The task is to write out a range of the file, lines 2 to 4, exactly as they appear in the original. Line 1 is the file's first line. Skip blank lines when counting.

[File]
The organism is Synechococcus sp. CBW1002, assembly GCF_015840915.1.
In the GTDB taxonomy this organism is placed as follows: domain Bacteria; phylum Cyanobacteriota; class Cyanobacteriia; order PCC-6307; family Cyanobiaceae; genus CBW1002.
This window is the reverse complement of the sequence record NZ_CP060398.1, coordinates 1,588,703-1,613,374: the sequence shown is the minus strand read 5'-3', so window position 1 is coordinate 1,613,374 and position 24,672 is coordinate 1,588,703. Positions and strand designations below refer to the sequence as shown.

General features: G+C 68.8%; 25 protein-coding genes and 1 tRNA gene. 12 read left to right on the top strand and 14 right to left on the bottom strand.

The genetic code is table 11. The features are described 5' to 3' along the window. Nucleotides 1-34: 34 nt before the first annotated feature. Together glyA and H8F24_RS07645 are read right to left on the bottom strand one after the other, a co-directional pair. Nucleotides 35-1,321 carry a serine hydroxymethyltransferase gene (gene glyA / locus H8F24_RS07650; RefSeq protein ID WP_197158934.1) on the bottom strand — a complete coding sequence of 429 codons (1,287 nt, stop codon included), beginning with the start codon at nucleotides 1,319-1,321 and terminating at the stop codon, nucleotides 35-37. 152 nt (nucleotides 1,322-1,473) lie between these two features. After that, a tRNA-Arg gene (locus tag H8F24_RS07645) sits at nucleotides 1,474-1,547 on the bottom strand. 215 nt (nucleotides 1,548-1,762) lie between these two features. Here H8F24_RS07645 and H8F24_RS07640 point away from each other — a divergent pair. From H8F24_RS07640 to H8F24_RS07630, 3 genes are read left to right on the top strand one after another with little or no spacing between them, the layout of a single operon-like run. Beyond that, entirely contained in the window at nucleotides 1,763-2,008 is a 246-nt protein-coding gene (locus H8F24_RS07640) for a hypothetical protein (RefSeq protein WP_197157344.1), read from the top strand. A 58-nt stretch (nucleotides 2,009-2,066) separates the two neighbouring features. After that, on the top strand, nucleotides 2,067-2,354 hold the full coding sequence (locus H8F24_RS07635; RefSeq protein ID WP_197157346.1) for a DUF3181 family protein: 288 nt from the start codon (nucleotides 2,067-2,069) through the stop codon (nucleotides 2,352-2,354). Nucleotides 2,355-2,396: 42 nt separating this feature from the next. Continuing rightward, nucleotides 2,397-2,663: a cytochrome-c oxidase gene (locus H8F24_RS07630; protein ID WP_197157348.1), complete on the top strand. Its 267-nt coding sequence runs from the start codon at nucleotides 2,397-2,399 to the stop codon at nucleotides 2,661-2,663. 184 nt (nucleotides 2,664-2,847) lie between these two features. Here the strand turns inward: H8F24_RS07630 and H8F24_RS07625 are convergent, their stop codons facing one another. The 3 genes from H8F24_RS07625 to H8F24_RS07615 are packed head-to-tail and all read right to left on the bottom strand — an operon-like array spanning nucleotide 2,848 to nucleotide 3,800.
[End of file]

In the GTDB taxonomy this organism is placed as follows: domain Bacteria; phylum Cyanobacteriota; class Cyanobacteriia; order PCC-6307; family Cyanobiaceae; genus CBW1002.
This window is the reverse complement of the sequence record NZ_CP060398.1, coordinates 1,588,703-1,613,374: the sequence shown is the minus strand read 5'-3', so window position 1 is coordinate 1,613,374 and position 24,672 is coordinate 1,588,703. Positions and strand designations below refer to the sequence as shown.

General features: G+C 68.8%; 25 protein-coding genes and 1 tRNA gene. 12 read left to right on the top strand and 14 right to left on the bottom strand.